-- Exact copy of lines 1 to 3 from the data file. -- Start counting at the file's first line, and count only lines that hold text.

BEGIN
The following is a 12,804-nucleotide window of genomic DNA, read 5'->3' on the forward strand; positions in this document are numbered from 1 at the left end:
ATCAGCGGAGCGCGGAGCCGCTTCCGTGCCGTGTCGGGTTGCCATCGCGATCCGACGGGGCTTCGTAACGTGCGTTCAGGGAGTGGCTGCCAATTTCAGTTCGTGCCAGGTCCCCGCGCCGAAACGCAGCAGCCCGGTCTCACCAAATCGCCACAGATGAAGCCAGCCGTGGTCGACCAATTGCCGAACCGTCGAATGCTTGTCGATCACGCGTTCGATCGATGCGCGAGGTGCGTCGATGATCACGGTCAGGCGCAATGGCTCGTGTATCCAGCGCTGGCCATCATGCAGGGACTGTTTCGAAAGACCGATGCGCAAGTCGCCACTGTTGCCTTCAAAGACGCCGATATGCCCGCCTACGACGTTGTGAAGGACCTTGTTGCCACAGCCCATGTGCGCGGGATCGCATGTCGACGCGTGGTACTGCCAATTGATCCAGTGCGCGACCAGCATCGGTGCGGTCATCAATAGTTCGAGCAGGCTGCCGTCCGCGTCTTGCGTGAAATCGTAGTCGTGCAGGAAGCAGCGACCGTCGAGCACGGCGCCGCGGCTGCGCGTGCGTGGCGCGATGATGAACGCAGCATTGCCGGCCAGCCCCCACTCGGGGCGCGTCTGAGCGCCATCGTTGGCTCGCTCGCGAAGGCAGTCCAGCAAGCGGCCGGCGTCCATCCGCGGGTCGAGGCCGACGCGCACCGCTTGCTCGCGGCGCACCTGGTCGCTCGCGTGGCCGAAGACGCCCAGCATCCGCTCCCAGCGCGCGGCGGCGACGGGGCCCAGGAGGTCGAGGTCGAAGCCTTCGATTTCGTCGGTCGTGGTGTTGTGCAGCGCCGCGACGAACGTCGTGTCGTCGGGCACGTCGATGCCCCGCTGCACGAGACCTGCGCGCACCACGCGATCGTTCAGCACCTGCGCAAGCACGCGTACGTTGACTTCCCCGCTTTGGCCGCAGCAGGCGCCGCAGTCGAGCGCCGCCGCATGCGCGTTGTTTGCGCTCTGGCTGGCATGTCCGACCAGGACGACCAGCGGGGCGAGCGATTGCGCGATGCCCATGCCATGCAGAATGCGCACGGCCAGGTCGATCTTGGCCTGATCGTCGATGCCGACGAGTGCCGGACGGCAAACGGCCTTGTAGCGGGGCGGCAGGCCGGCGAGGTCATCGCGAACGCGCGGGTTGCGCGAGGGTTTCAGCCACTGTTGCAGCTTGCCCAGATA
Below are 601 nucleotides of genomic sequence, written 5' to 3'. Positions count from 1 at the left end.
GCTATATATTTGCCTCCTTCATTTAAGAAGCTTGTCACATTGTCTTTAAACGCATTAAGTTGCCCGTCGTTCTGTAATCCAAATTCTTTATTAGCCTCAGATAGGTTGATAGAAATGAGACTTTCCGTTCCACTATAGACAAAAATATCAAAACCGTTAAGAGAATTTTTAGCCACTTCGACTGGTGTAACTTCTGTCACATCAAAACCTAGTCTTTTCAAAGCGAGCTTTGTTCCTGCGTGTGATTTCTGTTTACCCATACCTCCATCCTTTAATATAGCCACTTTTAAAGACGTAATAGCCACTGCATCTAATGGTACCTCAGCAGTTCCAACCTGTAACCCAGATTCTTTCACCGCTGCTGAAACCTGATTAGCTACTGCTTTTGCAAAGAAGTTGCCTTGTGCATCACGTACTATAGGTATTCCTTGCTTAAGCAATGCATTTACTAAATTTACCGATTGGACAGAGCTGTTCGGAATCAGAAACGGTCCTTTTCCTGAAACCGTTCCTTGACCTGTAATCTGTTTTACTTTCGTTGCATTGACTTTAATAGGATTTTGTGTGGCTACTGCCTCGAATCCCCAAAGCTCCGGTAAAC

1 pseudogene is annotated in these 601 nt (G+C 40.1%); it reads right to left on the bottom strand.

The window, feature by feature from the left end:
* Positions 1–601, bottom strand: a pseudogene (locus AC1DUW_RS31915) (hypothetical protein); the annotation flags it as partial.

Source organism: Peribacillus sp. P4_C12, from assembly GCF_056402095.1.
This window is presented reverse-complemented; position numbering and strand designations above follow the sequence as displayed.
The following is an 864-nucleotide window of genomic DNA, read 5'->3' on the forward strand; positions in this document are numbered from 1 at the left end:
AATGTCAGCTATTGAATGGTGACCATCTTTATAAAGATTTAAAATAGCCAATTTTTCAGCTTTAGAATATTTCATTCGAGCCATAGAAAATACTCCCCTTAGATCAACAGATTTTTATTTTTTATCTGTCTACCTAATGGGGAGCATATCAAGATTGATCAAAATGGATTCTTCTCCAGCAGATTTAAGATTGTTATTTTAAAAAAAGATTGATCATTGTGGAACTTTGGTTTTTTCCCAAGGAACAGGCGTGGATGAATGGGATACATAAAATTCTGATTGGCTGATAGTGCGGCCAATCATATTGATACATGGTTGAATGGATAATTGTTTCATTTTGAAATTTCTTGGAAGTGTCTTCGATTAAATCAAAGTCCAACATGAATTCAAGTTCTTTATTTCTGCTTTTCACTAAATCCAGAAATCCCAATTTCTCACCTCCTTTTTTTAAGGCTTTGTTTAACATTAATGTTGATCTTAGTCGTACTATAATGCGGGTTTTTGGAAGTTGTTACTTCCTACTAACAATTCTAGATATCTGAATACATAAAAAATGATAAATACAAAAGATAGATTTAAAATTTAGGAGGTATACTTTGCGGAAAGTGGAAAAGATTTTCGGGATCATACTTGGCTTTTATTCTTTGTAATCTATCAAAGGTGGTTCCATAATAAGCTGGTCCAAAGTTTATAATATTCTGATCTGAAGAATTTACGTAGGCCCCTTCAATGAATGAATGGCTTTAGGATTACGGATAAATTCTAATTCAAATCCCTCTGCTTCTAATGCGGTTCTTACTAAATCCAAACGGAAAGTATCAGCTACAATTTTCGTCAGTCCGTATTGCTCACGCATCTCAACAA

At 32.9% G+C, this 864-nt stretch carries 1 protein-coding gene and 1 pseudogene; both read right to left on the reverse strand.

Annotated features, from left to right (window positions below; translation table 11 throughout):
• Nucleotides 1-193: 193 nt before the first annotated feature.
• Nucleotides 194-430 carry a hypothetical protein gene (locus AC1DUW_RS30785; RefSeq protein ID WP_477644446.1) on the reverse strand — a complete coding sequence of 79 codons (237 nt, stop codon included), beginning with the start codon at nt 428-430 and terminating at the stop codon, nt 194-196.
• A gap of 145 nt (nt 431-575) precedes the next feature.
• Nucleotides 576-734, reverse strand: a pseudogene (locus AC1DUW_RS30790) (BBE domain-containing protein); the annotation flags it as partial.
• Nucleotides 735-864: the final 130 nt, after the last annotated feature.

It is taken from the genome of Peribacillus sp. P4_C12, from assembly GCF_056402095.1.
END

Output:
The following is a 12,804-nucleotide window of genomic DNA, read 5'->3' on the forward strand; positions in this document are numbered from 1 at the left end:
ATCAGCGGAGCGCGGAGCCGCTTCCGTGCCGTGTCGGGTTGCCATCGCGATCCGACGGGGCTTCGTAACGTGCGTTCAGGGAGTGGCTGCCAATTTCAGTTCGTGCCAGGTCCCCGCGCCGAAACGCAGCAGCCCGGTCTCACCAAATCGCCACAGATGAAGCCAGCCGTGGTCGACCAATTGCCGAACCGTCGAATGCTTGTCGATCACGCGTTCGATCGATGCGCGAGGTGCGTCGATGATCACGGTCAGGCGCAATGGCTCGTGTATCCAGCGCTGGCCATCATGCAGGGACTGTTTCGAAAGACCGATGCGCAAGTCGCCACTGTTGCCTTCAAAGACGCCGATATGCCCGCCTACGACGTTGTGAAGGACCTTGTTGCCACAGCCCATGTGCGCGGGATCGCATGTCGACGCGTGGTACTGCCAATTGATCCAGTGCGCGACCAGCATCGGTGCGGTCATCAATAGTTCGAGCAGGCTGCCGTCCGCGTCTTGCGTGAAATCGTAGTCGTGCAGGAAGCAGCGACCGTCGAGCACGGCGCCGCGGCTGCGCGTGCGTGGCGCGATGATGAACGCAGCATTGCCGGCCAGCCCCCACTCGGGGCGCGTCTGAGCGCCATCGTTGGCTCGCTCGCGAAGGCAGTCCAGCAAGCGGCCGGCGTCCATCCGCGGGTCGAGGCCGACGCGCACCGCTTGCTCGCGGCGCACCTGGTCGCTCGCGTGGCCGAAGACGCCCAGCATCCGCTCCCAGCGCGCGGCGGCGACGGGGCCCAGGAGGTCGAGGTCGAAGCCTTCGATTTCGTCGGTCGTGGTGTTGTGCAGCGCCGCGACGAACGTCGTGTCGTCGGGCACGTCGATGCCCCGCTGCACGAGACCTGCGCGCACCACGCGATCGTTCAGCACCTGCGCAAGCACGCGTACGTTGACTTCCCCGCTTTGGCCGCAGCAGGCGCCGCAGTCGAGCGCCGCCGCATGCGCGTTGTTTGCGCTCTGGCTGGCATGTCCGACCAGGACGACCAGCGGGGCGAGCGATTGCGCGATGCCCATGCCATGCAGAATGCGCACGGCCAGGTCGATCTTGGCCTGATCGTCGATGCCGACGAGTGCCGGACGGCAAACGGCCTTGTAGCGGGGCGGCAGGCCGGCGAGGTCATCGCGAACGCGCGGGTTGCGCGAGGGTTTCAGCCACTGTTGCAGCTTGCCCAGATA
Below are 601 nucleotides of genomic sequence, written 5' to 3'. Positions count from 1 at the left end.